Magdalena Melon | 4 September 2014
“Greening the city”
“If the current way of thinking does not change, sooner or later citizens will actually live in concrete jungles. For a modern architect, the most important mission is to bring back green spaces to the earth.”
“Urbanisation is threatening our green spaces in Ho Chi Minh City” – a quote from Vo Trong Nghia, the Vietnamese architectural subject of this short film – seems to be the main theme of “Greening the city”, the 4th episode of Al Jazeera’s Rebel Architecture series. It was created with the promise of portraying individuals who use architectural design as a form of activism. However, in this particular case I fail to see anything rebellious about the chosen designer’s endeavours.
Nghia, trained in Japan and is now back home in Vietnam’s largest city where he runs a successful practice that strives to provide “green architecture for the 21st century”. This seems to mean primarily integrating greenery into structures.
Nick Ahlmark’s film paints a rather unconvincing picture of Nghia as a radical fighter for vegetation. “Unconvincing” because environmentalism, eco-architecture, sustainable design – call it what you will – is clearly a mainstream global approach. It is hardly radical (although it is clearly a new urban trajectory for the busy streets of this dense, paved city). Funnily enough, his Houses with Trees project has lush greenery on the roofs but concrete and meagre patches of grass on the ground floor.
But it is also “unconvincing” in its presumed importance. The film starts with a striking set of Ho Chi Minh City’s public health statistics – such as the remarkably low percentage of green spaces which are correlated to respiratory problems in the population. However, it does not examine the matter more in depth. Nor does it mean that there is a causal link. It allows Nghia to make assertions about the importance of his work, which seem to be accepted because he is presumed to be on the side of the angels. The idea that green spaces in cities are pleasant, restful, humane places is surely sufficient reason to design them into the urban fabric. But that simple rationale would obviously not justify the label “radical”.
The fact that one of the featured projects was designed for, and constructed in, a remote rural area also doesn’t seem to tie in with the narrative. Mind you, at times, Nghia’s rather contemptuous view of the city, the crowds, the noise, the bustle, the traffic – many of the things that make the city – made me wonder whether he likes urbanism at all. Throughout, we are presented with Nghia’s vision of the modern Vietnamese city… one which seemed not to have too much modernity, consumerism, transportation, etc in it. Offering cheap, improved, pre-cast concrete housing to the rural poor is undoubtedly a good thing. But again, this kind of rebellious appropriate technology discourse – that tends to keep the rural poor in rural poverty, albeit in a nicer, costlier house – has been around for 50 years.
Instead of in-depth analysis of Vietnamese urbanisation model, or its social framework, the film preferred to allow Nghia to articulate his design stance in abstract. We are only presented with a couple of “typical” working days of the architect with almost no commentary. This kind of approach would be most welcome if Nghia himself provided some more insight – unfortunately, he tends to offer rather debatable one-liners (such as: “population explosion is a big problem in all Asian countries, especially when these countries have a tropical climate.”).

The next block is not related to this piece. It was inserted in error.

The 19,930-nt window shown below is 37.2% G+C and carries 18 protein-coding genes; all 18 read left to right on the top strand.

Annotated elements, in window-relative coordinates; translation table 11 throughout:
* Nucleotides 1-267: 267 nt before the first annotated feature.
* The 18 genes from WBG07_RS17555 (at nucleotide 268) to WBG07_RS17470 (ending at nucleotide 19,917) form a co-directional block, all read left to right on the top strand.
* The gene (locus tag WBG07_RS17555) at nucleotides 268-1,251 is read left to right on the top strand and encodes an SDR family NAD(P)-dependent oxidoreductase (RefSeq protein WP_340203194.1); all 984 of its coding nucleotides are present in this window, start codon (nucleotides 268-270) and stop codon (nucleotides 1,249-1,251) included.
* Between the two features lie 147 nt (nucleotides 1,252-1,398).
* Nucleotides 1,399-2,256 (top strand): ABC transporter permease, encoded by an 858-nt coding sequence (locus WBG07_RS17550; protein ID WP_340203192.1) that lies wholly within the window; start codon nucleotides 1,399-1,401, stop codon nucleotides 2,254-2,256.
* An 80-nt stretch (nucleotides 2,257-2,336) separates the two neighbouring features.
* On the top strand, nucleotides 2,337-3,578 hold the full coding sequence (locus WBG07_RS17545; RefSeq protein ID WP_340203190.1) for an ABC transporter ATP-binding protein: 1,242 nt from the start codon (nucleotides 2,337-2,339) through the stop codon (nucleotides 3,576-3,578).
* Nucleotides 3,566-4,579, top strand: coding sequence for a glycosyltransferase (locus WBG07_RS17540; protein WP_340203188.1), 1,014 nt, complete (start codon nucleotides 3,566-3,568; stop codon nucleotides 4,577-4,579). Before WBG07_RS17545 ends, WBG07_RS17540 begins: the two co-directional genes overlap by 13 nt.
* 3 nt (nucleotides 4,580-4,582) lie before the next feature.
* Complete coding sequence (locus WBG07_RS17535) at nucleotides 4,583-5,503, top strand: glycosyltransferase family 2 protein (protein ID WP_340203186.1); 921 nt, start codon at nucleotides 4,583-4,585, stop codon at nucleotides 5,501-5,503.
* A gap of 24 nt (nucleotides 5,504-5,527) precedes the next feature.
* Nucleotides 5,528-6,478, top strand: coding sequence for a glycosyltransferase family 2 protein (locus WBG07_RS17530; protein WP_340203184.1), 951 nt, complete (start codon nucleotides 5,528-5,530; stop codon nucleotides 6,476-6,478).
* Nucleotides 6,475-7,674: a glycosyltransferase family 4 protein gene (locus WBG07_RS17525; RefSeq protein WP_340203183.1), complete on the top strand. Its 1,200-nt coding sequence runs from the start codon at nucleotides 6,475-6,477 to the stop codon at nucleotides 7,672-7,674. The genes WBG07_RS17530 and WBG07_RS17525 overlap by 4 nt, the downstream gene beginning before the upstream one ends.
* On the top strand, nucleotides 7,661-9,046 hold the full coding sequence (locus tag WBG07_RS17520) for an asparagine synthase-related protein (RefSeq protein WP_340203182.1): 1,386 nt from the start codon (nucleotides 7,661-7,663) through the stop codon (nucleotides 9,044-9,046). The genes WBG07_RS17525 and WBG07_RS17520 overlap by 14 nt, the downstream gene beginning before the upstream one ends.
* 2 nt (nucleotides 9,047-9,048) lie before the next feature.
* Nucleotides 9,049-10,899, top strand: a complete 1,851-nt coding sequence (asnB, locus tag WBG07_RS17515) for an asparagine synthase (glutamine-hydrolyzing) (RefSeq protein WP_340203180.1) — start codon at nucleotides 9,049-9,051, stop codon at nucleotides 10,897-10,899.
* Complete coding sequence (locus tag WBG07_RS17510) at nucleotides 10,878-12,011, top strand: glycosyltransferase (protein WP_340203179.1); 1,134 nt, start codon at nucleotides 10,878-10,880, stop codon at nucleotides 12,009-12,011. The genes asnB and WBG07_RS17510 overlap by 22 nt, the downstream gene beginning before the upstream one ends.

All narrative measures employed by the film seem to be there to convince the viewer that Nghia is a true rebel fighting for the better life for ordinary people. While I certainly don’t deny that the architect is carrying out a lot of quality design (especially some of his bamboo work) that positively affects Vietnamese urban or non-urban context, I was certainly expecting a more nuanced piece exploring an unfamiliar topic or presenting coherently a point of view of a professional practicing in a very different place.
This film is advocacy-journalism. The lack of critical (or nuanced) approach towards the subject and the over-use of a broad brush approach to the story, has been used to convey the “message” that Nghia is a heroic freedom fighter. This is most apparent at the end of the movie. Here Nghia presents his housing masterplan to an unimpressed client: a scene all too familiar to many practicing architects. In this film though, this gets blown up to almost apocalyptic proportions with an emotional focus on misunderstood designer, an uncaring client and a naive system, rather than – maybe – the particularities and failures of the design itself.
The closing credits inform us that actually the client agreed to the proposal after all. But this happy ending masks the fact that the architect will have to endure a lot to realise his interesting design. (A design that wasn’t featured prominently enough for a film about architecture).
That said, even though this film lacked a necessary critical distance and instead chose to present Nghia as a rebel, “Greening the city” is definitely a visually interesting movie. It is well-made and genuinely interesting. It should be viewed for views of Ho Chi Minh City, but also to critically engage in a film that is a little too one-sided for my liking.
Episode Title: Greening the City
Transmission Date: 8th September
Director: Nick Ahlmark
Languages: English/Vietnamese/Japanese (English)
Company: Storytime Films Ltd.
Series producer/Executive Producer – Daniel Davies
2nd/Assistant Series Producer – Ana Naomi de Sousa
Series Picture Editor – Cesar Caldito
Commissioning Executive –Flora Gregory
Series Created by Daniel Davies